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The Joe Dante werewolf classic turns 42!!

The Howling was released 42 years ago, and its anniversary has brought back memories, as I saw it with friends at a special preview screening, weeks before it’s March 13th release, at the now long-gone Stanley Warner Theater in Paramus, NJ. Preview screenings were quite common back in the 80s before there was an internet and were used to spread advance word of mouth to promote movies before websites like Rotten Tomatoes and Bloody Disgusting did the job as they do now. As such, we didn’t know quite what to expect as the only knowledge of the movie came from Fangoria articles and brief commercials on TV. There was no Youtube to view trailers either. If you didn’t catch a trailer at your local theater with another movie, you missed it.


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Howling heroine and future horror queen Dee Wallace knows there is something lurking in the woods!

For those unfamiliar… The Howling is a true horror classic and is regarded as one of the best werewolf movies ever made. Joe Dante, fresh off of Roger Corman’s Piranha, re-teamed with writer John Sayles for a fun and spooky tale of lycanthrope loose in the California hills that was based on a book by Gary Brandner. After a traumatic close call with a strangely animalistic serial killer named Eddie Quist (Robert Picardo), young newswoman, Karen (Dee Wallace) is sent to a holistic retreat by her therapist, Dr. Waggner (Patrick Macnee) for treatment. But unknown to Karen and her husband, Bill (Christopher Stone), The Colony is actually a haven for werewolves that the therapist is trying to civilize…and that a certain, Eddie Quist was one of his ‘patients’. Some of the pack have other ideas and are looking at Karen as their next meal.


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Rob Bottin’s amazing transformation FX that beat Rick Baker’s American Werewolf work to theaters by five months!

We all loved it! It was fun, scary and Rob Bottin’s make-up, gore and werewolf transformation effects blew us away. The mix of twisted humor and horror elements was perfect! It’s been my favorite werewolf movie ever since…sorry American Werewolf in London. Personally, I am not a fan of the sequels that followed and was very disappointed at the route they took with Howling II, which has now become a cult favorite all these years later after initially being scorned. Why they didn’t do a direct sequel and bring back Marsha (Elizabeth Brooks) was beyond me and how they screwed up a sequel that starred the great Christopher Lee, I’ll never figure out.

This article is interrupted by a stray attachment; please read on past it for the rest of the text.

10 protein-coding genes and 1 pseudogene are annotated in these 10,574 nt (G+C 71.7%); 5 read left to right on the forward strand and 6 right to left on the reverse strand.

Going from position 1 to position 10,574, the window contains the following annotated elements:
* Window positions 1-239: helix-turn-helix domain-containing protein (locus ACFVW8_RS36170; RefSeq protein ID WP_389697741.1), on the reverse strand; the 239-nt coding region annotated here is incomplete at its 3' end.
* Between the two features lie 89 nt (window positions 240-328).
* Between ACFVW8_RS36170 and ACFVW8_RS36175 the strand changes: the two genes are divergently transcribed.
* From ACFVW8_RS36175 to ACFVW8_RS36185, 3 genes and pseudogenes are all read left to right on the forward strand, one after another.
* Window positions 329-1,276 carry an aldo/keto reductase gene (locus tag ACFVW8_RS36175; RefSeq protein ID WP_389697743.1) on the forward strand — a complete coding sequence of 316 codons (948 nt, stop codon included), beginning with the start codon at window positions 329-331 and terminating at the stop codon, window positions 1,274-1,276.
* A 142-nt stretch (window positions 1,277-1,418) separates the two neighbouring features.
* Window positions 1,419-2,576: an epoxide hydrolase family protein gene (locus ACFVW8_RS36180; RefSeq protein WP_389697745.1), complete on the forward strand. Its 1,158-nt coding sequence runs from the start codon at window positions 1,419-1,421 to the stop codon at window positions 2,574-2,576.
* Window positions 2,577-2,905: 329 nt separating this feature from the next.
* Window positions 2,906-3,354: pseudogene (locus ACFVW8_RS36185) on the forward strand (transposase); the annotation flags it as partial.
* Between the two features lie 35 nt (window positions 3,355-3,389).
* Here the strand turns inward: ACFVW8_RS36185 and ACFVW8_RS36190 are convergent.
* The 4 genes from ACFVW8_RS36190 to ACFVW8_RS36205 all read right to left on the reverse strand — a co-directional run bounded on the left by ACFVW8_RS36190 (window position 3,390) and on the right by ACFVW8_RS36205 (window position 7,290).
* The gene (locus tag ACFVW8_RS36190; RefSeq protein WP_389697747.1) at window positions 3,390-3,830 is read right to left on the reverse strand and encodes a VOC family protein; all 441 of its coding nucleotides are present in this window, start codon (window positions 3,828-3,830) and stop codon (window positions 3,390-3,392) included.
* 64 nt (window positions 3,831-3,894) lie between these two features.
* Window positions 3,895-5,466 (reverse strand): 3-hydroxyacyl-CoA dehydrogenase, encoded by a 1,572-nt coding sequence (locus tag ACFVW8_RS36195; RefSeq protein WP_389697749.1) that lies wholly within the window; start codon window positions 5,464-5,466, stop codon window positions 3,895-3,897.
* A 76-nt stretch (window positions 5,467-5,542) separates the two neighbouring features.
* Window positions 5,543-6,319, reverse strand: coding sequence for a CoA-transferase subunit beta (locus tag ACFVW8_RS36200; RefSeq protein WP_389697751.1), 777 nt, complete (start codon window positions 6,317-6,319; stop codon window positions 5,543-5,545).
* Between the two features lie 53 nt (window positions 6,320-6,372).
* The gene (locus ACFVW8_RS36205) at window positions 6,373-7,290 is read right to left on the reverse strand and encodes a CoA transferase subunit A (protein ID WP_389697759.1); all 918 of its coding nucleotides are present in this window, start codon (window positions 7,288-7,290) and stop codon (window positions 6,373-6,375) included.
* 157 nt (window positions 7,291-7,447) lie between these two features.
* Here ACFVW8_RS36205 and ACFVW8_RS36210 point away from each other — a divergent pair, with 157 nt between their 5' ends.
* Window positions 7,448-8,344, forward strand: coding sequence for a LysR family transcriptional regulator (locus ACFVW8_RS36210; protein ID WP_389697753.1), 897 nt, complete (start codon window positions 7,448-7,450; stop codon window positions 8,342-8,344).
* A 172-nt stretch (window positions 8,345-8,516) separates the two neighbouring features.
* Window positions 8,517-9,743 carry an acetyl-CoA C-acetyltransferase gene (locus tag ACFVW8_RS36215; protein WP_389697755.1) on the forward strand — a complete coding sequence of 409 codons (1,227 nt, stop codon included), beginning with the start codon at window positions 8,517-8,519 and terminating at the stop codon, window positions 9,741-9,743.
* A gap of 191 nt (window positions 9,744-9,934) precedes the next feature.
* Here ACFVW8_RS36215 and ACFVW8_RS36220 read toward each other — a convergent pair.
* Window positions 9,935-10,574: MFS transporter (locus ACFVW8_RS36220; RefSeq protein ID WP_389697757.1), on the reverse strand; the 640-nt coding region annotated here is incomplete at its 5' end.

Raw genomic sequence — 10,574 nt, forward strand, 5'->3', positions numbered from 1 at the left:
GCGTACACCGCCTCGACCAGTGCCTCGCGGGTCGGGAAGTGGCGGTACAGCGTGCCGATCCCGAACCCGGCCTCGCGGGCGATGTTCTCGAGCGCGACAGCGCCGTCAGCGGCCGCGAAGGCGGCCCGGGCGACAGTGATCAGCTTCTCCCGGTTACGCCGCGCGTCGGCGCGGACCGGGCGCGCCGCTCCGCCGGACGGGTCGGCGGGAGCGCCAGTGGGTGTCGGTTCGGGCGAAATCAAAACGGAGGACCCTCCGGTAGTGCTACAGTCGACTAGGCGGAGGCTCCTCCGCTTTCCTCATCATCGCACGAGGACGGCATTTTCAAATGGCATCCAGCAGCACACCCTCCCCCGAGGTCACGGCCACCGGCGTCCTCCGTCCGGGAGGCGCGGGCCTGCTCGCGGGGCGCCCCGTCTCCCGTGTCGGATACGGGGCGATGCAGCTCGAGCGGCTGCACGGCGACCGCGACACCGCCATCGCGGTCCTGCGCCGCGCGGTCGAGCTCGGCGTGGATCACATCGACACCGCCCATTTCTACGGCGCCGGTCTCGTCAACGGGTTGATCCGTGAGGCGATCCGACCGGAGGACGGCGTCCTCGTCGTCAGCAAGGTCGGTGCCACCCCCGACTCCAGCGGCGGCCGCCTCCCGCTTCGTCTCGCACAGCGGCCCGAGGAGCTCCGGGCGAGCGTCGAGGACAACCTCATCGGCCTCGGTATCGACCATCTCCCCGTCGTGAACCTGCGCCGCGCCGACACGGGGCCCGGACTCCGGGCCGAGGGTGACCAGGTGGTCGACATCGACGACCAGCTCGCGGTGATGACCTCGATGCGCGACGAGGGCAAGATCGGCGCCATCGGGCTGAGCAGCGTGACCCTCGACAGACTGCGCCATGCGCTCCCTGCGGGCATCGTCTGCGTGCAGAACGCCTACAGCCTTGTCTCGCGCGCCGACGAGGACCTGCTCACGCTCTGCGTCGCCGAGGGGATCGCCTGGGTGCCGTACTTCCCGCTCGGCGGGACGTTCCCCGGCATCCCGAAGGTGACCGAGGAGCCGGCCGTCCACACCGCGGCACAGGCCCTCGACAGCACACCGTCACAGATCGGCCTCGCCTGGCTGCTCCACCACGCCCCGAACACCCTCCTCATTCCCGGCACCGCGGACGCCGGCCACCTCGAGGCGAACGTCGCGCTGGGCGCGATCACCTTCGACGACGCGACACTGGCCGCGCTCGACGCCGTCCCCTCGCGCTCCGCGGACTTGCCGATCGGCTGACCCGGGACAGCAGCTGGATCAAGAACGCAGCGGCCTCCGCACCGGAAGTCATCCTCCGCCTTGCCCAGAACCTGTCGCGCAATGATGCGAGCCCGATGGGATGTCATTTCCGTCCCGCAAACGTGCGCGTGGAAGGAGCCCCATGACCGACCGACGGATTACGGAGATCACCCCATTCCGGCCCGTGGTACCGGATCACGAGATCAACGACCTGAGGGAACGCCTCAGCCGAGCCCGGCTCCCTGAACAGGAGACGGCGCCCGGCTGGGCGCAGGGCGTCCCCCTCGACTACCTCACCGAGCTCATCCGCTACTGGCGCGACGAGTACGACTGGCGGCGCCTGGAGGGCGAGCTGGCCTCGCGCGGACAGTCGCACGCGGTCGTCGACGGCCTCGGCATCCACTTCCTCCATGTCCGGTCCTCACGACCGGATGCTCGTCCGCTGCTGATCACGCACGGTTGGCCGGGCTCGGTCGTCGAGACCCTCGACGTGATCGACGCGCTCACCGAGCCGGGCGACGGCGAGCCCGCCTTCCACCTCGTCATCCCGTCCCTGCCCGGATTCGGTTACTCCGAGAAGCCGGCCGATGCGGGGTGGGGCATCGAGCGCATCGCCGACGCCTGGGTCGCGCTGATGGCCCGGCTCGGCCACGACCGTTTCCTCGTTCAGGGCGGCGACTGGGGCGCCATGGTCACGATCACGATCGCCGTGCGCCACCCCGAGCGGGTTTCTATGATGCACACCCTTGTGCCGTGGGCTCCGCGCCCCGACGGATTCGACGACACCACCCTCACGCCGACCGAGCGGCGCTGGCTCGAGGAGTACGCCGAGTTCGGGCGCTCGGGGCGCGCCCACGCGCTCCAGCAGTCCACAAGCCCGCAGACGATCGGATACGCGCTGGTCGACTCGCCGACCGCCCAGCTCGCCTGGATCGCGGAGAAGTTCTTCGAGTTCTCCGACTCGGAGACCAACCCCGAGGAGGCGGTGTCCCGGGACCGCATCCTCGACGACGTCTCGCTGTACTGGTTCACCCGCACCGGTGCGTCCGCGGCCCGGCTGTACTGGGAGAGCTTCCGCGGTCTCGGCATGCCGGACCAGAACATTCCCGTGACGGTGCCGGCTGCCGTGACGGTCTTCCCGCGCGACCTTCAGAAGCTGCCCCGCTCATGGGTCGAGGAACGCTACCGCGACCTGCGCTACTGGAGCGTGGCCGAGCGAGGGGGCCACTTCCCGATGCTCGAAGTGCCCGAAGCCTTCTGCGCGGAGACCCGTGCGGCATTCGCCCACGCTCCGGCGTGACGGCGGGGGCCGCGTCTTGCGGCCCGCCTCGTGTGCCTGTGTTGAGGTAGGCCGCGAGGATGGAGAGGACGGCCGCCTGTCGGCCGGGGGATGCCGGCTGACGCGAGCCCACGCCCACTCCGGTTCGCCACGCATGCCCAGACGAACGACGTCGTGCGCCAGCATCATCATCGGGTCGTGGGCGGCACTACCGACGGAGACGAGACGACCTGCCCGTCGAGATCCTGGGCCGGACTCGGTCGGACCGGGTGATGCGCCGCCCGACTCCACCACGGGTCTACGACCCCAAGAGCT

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There is something malevolent and hungry stalking a remote retreat in the California woodlands.

Accepted by horror fandom as a horror classic and one of the best werewolf movies of all-time, The Howling has remained effective all these decades later and Rob Bottin’s prosthetic transformations effects still lauded as a far better than any CGI could hope to be. Dee Wallace is also renown as one of the queens of modern horror and it’s still counted as one of legendary filmmaker Joe Dante’s best movies!


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-MonsterZero NJ





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Patrick: Evil Awakens is an Australian horror film that is a remake of Richard Franklin’s 1978 horror flick Patrick… which I must admit I haven’t scene until now but, that is being remedied as I write this. The story finds recently single nurse Kathy Jacquard (You’re Next’s Sharni Vinson) coming to work at a clinic specializing in the comatose and brain dead. The Roget Clinic is run by the brilliant but, cold hearted Dr. Roget (Charles  Dance) and his equally cold head nurse Matron Cassidy (Rachel Griffiths). Her only friend there is pretty and promiscuous Nurse Williams (Peta Sergeant) until she starts to feel sympathy toward a handsome brain dead patient named Patrick (Jackson Gallagher) who Roget uses as the focus of his experimental treatments… treatments Kathy finds cruel and unnecessary. But, Patrick may not be as brain dead as he seems and when he starts to communicate with Kathy through simple gestures and then through more advanced methods, she is delighted …until not only is Patrick’s true nature revealed but, the full force of his telekinetic power and his homicidal infatuation with her. Now she and anyone close to her are in mortal danger from a fiend whose mind is far from dead and whose intent is far from good.